Obama, he continues, “was bowing to the political realities that he had created. He and many of his supporters…. had treated George Bush as an idiot and his policies in the War on Terror as more or less evil.” But since 2008, when he claimed that Bush’s military courts “undermined ‘our Constitution and our freedom,’ Obama had traced their history back to George Washington and declared, ‘They are an appropriate venue for trying detainees for violations of the laws of war.’”

Thus, it appears that Bush may have been right all along. Then, a month later, on April 15, 2011, Obama added “to the anguish of many of his old supporters and new critics on the left by performing another painful somersault. He announced the start of his campaign for reelection…and on the same day [had] his Attorney General, Eric Holder, reverse himself on the trial of Khalid Sheikh Mohammed and his co-conspirators.”

Previously, “Holder had promised ‘the trial of the century’ in federal court on Manhattan, but now he announced that the trial….would take place before a military commission in Guantanamo, after all.” In his announcement, Holder had blamed a partisan Congress for preventing the administration from transferring prisoners to federal courts around the country. That was true enough, writes Shawcross, but “in fact many Democrats, like Senator Charles Schumer of New York, had taken the lead, insisting that the terrorists should not enjoy all the constitutional protections of American citizens.”

Shawcross is rightly critical of the administration’s indecisiveness, brought on for the most part by political expediency. But he also gives credit to Obama where due, especially in the operation targeting Osama bin Laden, which demonstrated the president’s “courage in authorizing a dangerous mission that had no guarantee of success.”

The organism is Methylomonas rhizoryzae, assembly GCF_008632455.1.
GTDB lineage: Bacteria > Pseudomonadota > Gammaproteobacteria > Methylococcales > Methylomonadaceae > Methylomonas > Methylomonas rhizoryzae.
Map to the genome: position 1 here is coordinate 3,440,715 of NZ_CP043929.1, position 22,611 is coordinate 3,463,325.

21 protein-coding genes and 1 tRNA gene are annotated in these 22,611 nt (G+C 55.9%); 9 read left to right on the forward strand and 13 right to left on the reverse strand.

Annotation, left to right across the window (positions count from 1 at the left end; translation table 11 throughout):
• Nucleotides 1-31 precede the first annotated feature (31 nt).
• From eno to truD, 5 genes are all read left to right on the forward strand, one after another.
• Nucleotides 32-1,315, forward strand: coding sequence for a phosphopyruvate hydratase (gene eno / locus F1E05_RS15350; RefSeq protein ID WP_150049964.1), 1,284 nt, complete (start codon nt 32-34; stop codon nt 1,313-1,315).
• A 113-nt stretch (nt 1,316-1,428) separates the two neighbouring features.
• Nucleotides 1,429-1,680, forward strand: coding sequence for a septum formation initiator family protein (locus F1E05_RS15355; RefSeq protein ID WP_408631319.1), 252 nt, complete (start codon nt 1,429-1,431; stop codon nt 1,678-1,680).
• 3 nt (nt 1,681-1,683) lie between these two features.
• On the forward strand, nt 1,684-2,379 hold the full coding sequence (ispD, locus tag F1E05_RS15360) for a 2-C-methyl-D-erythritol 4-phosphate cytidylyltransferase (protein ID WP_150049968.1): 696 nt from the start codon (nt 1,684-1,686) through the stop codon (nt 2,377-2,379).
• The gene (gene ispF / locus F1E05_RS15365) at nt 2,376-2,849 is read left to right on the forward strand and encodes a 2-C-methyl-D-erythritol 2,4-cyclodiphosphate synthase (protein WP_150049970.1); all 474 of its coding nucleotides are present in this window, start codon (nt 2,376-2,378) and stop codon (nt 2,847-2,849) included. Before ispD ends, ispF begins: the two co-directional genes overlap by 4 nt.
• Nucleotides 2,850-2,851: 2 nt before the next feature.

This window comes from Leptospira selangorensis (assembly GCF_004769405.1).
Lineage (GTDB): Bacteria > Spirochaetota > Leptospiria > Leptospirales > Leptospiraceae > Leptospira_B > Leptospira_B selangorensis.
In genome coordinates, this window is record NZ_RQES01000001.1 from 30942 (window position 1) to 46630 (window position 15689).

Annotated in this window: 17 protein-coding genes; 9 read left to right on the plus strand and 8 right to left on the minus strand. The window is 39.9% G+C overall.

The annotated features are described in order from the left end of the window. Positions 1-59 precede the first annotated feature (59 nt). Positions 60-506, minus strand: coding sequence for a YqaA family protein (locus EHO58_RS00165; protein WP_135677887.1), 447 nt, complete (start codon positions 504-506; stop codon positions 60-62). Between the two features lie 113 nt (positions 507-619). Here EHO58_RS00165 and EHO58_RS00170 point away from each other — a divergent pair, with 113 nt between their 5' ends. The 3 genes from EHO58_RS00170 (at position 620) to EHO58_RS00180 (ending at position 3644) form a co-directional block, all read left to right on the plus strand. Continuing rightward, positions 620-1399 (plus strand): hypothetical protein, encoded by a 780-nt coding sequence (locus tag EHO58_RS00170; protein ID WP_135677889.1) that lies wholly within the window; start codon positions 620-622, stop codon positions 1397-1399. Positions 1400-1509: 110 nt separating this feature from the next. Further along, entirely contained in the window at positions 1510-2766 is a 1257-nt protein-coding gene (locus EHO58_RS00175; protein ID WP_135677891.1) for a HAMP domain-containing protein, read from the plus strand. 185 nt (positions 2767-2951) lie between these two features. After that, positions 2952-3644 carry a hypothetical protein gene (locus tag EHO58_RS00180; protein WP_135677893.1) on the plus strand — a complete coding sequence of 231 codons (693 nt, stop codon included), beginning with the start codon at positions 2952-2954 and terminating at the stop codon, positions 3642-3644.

He also pays tribute to the SEALs who carried out the mission, and “were lauded across the political spectrum. It was about time they had such impartial recognition—in another example of the disproportionate abuse which the Bush administration had endured, on the wilder shores of the left the SEAL Team 6 has sometimes been described as ‘Cheney’s Death Squad.’”

But approval of the execution wasn’t universal. Among the jihadist sympathizers, Shawcross writes, was “Noam Chomsky—one of the Americans, along with Jimmy Carter, whom bin Laden liked to quote with approval….Chomsky demanded to know ‘how we would be reacting if Iraqi commandos landed at George W. Bush’s compound, assassinated him, and dumped his body in the Atlantic. Uncontroversially, his crimes vastly exceed bin Laden’s.’”

As Shawcross puts it, “Chomsky’s pronouncements can be treated with contumely, but he has a following far larger than he deserves….He gives an academic and intellectual justification for hatred of the United States, however spurious, even dishonest, his arguments may be. The fact that he is so celebrated is a sad testament to the wide and shallow nature of anti-Americanism.”

In another age, Chomsky would have been a candidate for tar and feathers and a free ride out of town on a rail. But no matter. There will always be semi-deranged turncoats, delusional tenured academics with too much time on their hands, and, as Lenin put it, “useful idiots.”